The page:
DeVry University Professor Bob Bunge talks about leading his team of students to the Pacific Rim Regional Collegiate Cyber Defense Competition.
South Dakota’s unemployment rate is about half of the national average and job opportunities are abundant in IT, healthcare and engineering.
Cyber security risks require IT professionals with new skills to protect and combat.
Data security has been a concern since the dawn of the spoken word, and breaches throughout history have led to both good and bad results for society. Today with our information being mostly digital, hacks have become even more common.
While much of the energy sector's hiring over the next decade will involve skilled and unskilled labor to operate drill rigs and tractor trailers, college grads with technical and advanced degrees will be needed to fill lucrative positions as engineers, scientists, and technicians.
Dr. Tahereh Daneshi, cyber security expert and Professor of Information Systems Management at DeVry University’s Keller Graduate School of Management, provides simple tips for small business to mitigate risks online. Learn more now.
In the last month, at least six major U.S. banks have been victim of recent cyber attacks.
Web attacks cost businesses $114 billion each year, according to a 2011 study conducted by Symantec. Given the likelihood for future security breaches, the need for professionals with the skills required to protect those at risk for such forms of online espionage is amplifying.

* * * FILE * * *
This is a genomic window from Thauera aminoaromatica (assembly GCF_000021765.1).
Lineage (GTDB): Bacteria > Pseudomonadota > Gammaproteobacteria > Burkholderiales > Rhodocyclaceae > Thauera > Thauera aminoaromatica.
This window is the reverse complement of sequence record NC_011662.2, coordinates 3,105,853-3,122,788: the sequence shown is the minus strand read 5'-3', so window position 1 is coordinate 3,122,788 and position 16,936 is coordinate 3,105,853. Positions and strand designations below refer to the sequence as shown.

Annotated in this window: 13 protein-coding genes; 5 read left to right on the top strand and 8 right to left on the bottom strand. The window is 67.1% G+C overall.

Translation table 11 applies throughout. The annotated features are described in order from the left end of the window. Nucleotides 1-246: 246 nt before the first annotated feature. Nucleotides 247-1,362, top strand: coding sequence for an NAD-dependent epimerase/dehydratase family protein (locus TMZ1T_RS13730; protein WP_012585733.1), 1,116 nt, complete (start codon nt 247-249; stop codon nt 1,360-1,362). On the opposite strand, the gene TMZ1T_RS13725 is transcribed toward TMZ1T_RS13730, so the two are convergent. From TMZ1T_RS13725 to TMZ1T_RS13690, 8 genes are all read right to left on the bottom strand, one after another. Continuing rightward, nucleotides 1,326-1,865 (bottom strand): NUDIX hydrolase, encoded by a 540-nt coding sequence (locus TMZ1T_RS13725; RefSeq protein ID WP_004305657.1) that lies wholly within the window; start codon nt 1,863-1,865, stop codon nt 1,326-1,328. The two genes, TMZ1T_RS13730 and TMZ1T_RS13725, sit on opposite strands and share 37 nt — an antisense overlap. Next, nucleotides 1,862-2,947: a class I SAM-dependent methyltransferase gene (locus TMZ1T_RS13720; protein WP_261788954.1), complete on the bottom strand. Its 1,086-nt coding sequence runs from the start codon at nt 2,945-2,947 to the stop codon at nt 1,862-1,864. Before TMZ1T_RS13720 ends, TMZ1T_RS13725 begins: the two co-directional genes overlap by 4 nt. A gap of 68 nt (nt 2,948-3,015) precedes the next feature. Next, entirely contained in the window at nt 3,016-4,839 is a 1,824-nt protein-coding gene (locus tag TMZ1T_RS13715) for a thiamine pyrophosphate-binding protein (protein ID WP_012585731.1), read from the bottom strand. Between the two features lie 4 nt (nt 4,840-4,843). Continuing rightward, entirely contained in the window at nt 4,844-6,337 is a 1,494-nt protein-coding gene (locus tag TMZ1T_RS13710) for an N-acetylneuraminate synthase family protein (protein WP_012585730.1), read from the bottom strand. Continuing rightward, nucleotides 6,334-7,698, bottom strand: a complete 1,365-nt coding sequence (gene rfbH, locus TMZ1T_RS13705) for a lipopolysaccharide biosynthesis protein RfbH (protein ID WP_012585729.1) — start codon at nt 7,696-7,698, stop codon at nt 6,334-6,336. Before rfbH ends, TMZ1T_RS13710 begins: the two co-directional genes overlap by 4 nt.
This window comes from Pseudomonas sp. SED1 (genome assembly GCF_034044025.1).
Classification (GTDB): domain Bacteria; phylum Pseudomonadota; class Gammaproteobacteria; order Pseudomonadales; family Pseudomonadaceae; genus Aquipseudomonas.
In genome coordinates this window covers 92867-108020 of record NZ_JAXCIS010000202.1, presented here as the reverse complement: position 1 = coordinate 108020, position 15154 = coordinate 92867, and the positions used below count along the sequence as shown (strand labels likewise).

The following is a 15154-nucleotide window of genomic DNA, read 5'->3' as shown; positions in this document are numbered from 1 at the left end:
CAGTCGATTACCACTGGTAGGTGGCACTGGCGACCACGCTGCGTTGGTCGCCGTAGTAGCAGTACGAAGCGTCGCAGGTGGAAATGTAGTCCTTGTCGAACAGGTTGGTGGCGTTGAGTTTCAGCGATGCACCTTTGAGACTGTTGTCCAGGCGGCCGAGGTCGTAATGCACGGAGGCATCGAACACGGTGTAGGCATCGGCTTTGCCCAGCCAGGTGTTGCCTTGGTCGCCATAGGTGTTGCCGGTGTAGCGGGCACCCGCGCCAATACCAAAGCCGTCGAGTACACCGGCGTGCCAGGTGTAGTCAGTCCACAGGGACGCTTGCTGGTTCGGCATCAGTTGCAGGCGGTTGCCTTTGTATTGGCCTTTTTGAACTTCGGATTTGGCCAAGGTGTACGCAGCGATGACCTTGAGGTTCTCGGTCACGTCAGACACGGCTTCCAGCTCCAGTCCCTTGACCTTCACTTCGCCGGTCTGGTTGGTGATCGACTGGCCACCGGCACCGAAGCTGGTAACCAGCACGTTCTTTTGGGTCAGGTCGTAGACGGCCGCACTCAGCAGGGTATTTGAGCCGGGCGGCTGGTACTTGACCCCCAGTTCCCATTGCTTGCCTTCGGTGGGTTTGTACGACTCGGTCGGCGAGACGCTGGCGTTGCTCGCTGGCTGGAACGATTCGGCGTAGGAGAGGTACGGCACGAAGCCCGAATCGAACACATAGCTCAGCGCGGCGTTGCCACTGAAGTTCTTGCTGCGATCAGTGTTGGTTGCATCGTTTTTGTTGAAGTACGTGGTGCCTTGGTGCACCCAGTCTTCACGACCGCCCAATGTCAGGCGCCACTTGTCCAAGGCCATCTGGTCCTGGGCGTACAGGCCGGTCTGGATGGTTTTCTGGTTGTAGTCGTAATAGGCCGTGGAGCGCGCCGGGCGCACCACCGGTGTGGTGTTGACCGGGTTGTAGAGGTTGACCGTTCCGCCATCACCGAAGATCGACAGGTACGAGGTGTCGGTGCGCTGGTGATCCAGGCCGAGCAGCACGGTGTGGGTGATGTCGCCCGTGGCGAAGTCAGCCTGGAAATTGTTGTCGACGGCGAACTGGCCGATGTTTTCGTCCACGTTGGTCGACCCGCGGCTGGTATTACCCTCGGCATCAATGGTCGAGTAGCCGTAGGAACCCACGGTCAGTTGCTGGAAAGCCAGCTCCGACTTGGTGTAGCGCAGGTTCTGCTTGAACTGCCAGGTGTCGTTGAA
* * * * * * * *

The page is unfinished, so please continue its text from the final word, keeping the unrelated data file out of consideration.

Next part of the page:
Download a new cyber security ebook that helps parents and teachers educate teens about cyber safety.
DeVry University Professor Bob Bunge says cyber competitions prepare tomorrow’s cyber security professionals who will build, manage and protect online networks.
Our data can be exposed to criminals who commit crimes such as identity theft and credit card fraud – unless we take the proper precautions.
History’s most memorable breaches of information security leading to today’s growing cyber security careers.
Is a career in cyber security right for you? Ask yourself these questions.
A new article attributes the shortage of educated workers as a contributor to the U.S. jobless rate.
"83% of enterprises claim that it is ‘extremely difficult’ or ‘somewhat difficult’ to recruit and/or hire security professionals in the current market."